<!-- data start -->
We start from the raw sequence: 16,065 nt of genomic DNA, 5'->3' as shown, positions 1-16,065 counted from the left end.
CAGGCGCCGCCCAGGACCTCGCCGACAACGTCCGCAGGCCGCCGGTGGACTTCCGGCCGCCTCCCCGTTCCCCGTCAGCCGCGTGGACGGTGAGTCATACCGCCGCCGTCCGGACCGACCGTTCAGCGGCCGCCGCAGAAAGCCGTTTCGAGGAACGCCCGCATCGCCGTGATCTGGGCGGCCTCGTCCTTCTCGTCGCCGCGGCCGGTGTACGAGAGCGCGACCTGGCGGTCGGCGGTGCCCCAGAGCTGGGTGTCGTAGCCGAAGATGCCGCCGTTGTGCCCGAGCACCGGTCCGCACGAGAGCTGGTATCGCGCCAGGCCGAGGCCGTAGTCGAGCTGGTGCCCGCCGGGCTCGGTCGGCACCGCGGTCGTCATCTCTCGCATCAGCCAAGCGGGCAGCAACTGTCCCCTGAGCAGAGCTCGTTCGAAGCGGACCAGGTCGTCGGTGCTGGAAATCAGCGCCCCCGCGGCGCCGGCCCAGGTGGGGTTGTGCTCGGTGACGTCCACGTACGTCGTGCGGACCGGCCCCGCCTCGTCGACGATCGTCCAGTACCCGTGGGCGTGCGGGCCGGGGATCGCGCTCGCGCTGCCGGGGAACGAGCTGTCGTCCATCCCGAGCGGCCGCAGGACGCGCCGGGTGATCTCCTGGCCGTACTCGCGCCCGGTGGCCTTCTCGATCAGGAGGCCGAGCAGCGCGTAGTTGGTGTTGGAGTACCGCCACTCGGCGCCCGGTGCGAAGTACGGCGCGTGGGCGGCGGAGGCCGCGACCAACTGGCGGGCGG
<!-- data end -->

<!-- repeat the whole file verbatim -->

We start from the raw sequence: 16,065 nt of genomic DNA, 5'->3' as shown, positions 1-16,065 counted from the left end.
CAGGCGCCGCCCAGGACCTCGCCGACAACGTCCGCAGGCCGCCGGTGGACTTCCGGCCGCCTCCCCGTTCCCCGTCAGCCGCGTGGACGGTGAGTCATACCGCCGCCGTCCGGACCGACCGTTCAGCGGCCGCCGCAGAAAGCCGTTTCGAGGAACGCCCGCATCGCCGTGATCTGGGCGGCCTCGTCCTTCTCGTCGCCGCGGCCGGTGTACGAGAGCGCGACCTGGCGGTCGGCGGTGCCCCAGAGCTGGGTGTCGTAGCCGAAGATGCCGCCGTTGTGCCCGAGCACCGGTCCGCACGAGAGCTGGTATCGCGCCAGGCCGAGGCCGTAGTCGAGCTGGTGCCCGCCGGGCTCGGTCGGCACCGCGGTCGTCATCTCTCGCATCAGCCAAGCGGGCAGCAACTGTCCCCTGAGCAGAGCTCGTTCGAAGCGGACCAGGTCGTCGGTGCTGGAAATCAGCGCCCCCGCGGCGCCGGCCCAGGTGGGGTTGTGCTCGGTGACGTCCACGTACGTCGTGCGGACCGGCCCCGCCTCGTCGACGATCGTCCAGTACCCGTGGGCGTGCGGGCCGGGGATCGCGCTCGCGCTGCCGGGGAACGAGCTGTCGTCCATCCCGAGCGGCCGCAGGACGCGCCGGGTGATCTCCTGGCCGTACTCGCGCCCGGTGGCCTTCTCGATCAGGAGGCCGAGCAGCGCGTAGTTGGTGTTGGAGTACCGCCACTCGGCGCCCGGTGCGAAGTACGGCGCGTGGGCGGCGGAGGCCGCGACCAACTGGCGGGCGG